Ezra Rust

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1832 - 1918

The monument to the memory of Ezra Rust is a huge and seasonally verdant one—spacious Rust Park, which comprises more than half the city’s park system. Its creation was possible because of Rust’s generosity in bequeathing land to the City of Saginaw for public good. 


Rust made millions in the lumber industry and in Minnesota iron mine holdings. He guided several lumber and salt firms from 1865 to 1907. 


Rust was born in Wells, Vermont. He worked on his father’s farm in Marine City, Michigan, until he was 13 and managed to get in some schooling. When he was 14 he began working for his older brothers, Amasa and David, who had a sawmill in Marine City. After a while he began working on lake freighters. Later, with his brothers, he acquired timber lands along the Tittabawassee River. In 1859 he went into partnership with James Hay. The firm prospered in the lumber and salt business. 


But Rust’s greatest wealth came from a lavish stroke of good luck which rather supports the saying, “them as has, gets.” Rust had a land-looker named Gilbert B. Goff. On a land inspection trip to northern Minnesota for Rust and George L. Burrows, Goff ran across “ten forties” (400 acres) of moderately good timber. He convinced Rust it was a good buy at the government price of $1.25, or $500 for the whole package. The timber ran mostly to hardwoods but there was some choice pine. Goff figured it would be a good idea to buy the land and hold it until logging companies wanted to clean up that section. As his commission, Goff was given a one-third interest in the land. The other two-thirds was split evenly between Rust and Burrows. The timber land overlaid the heart of the famous Mesabi iron range, after its development called the largest open pit iron ore mine in the world. Goff, who hadn’t invested a cent, pulled down $2.4 million. Rust and Burrows shared $7.2 million. 


There is an interesting sidelight to this story. Several years after Rust and Burrows had bought the Mesabi property, Goff was hard up for cash. At that time the iron ore riches in the Minnesota land still were unknown. Pine was up in value, so Goff expected he could borrow on his one-third share of land. He walked from his farm home near Edenville, Michigan, to Saginaw and presented himself at Ezra Rust’s office. Rust wasn’t in so Goff asked C. E. Wheeler, then a partner of Rust, to lend him $500 with the one-third land share as security. Wheeler agreed to this if Goff would deed over his share as security. Some years later Goff heard rumors about iron ore deposits in the Mesabi region. He checked them out to both his satisfaction and consternation. Goff scouted around, borrowed $500 and came to Saginaw again to see Wheeler. Goff remarked casually, managing to conceal his excitement: “Mr. Wheeler, I’ve got a little cash now and I’d like to repay that $500 I borrowed from you for my share of those ten forties and pay the interest.” Wheeler walked to the office safe, removed the deed and handed Goff the note, Goff tore it up and walked out gleefully.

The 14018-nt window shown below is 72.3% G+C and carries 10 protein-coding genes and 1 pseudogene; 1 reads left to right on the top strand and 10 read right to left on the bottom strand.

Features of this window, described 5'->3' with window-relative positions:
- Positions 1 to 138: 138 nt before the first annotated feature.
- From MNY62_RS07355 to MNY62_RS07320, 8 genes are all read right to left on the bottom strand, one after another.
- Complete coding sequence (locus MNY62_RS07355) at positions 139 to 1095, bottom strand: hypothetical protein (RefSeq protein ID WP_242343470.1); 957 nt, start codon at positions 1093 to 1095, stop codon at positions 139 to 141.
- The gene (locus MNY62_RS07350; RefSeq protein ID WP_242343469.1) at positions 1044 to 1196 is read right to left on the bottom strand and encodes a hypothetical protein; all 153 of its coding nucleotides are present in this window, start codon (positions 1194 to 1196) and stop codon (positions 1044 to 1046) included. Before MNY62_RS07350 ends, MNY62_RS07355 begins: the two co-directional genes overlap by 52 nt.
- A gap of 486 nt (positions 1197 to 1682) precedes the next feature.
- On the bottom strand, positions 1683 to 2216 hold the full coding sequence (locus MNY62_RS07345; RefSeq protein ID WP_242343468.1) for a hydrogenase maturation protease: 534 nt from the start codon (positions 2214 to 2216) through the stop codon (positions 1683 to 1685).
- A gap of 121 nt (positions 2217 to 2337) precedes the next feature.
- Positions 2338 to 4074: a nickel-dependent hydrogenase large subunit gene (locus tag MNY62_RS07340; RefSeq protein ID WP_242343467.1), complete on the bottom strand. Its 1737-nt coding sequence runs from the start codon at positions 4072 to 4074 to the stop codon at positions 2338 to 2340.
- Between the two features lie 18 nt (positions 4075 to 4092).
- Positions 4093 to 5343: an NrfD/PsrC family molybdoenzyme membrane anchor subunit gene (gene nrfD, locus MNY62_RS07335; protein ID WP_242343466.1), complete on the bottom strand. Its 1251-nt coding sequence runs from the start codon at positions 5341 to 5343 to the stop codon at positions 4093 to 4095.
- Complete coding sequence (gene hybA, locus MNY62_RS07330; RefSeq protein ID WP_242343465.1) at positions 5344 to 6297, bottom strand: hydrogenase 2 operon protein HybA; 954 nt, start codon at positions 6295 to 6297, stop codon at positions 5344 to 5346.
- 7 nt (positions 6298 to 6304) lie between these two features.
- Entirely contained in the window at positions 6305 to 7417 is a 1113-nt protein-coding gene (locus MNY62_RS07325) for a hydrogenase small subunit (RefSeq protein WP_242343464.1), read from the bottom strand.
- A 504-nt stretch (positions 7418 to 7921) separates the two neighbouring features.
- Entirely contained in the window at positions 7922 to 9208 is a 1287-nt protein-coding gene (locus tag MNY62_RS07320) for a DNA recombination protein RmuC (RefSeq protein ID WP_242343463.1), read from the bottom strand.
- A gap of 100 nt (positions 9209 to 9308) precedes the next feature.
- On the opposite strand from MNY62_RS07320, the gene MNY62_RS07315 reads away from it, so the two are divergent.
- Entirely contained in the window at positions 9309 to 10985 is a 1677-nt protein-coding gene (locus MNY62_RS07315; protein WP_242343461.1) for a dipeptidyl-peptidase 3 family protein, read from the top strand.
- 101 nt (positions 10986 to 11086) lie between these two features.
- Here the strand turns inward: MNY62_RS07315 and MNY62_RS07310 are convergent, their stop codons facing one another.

Rust might never have donated the parkland property to the City of Saginaw, had it not been for the persuasion of Rust’s good friend and contemporary, William S. Linton. Linton then was president of the Saginaw Board of Trade. Among the dozen or so elections conducted on the questions of a new city water plant, was a balloting March 15, 1915. The proposal was for a $675,000 bond issue, with its location in part of Rust Park. One of the west side Ezra Rust’s bitter rivals was east side Wellington R. Burt, who became the wealthiest man in Saginaw history, and also earned many millions from Mesabi iron mine holdings. Burt couldn’t bear the thought of a city water plant on property Rust had given the city, but lost in his efforts to defeat it. 


Still another facet of the story of Rust’s wealth is said to have occurred long after his lumbering and iron magnate days. This was when he loaned his friend, George Eastman, $50,000 to develop the Kodak camera. Eastman was successful, and in return, paid Rust enormous dividends for his faith in him. 


Rust was among the organizers of the Saginaw Board of Trade. During World War I, he determinedly fought to eliminate the teaching of German from Saginaw public schools and rejoiced, in what he deemed patriotic fervor, when this was done. 


Rust and his first wife, the former Emma Mather, had two children who died in infancy. He and his second wife, Stella, had a daughter, Maxine. After Rust’s retirement, he and his wife travelled extensively. Their stately mansion was a west side showplace. In his lifetime, Rust, a well-met, friendly fellow, became a public figure personage in Saginaw. He died when he was 85. 


Rust once described the Saginaw to which he came in 1859 as a stripling in the lumber business: “When I first came to Saginaw in the fall of 1859 there were about 3,200 inhabitants in East Saginaw and 1,700 in Saginaw City. “There was no railroad nearer than Holly, there were no bridges across the Saginaw River, no paved streets except for an occasional strip of plank road. Sidewalks were few and poor and in no respect, save water supply, was there any similarity to our present flourishing city. Three rope ferries at Mackinaw, Bristol and Genesee Streets gave transport for teams of horses. Foot passengers were taken across the river in row boats.” 


Rust contributed much to the change of Saginaw from that primitive picture.



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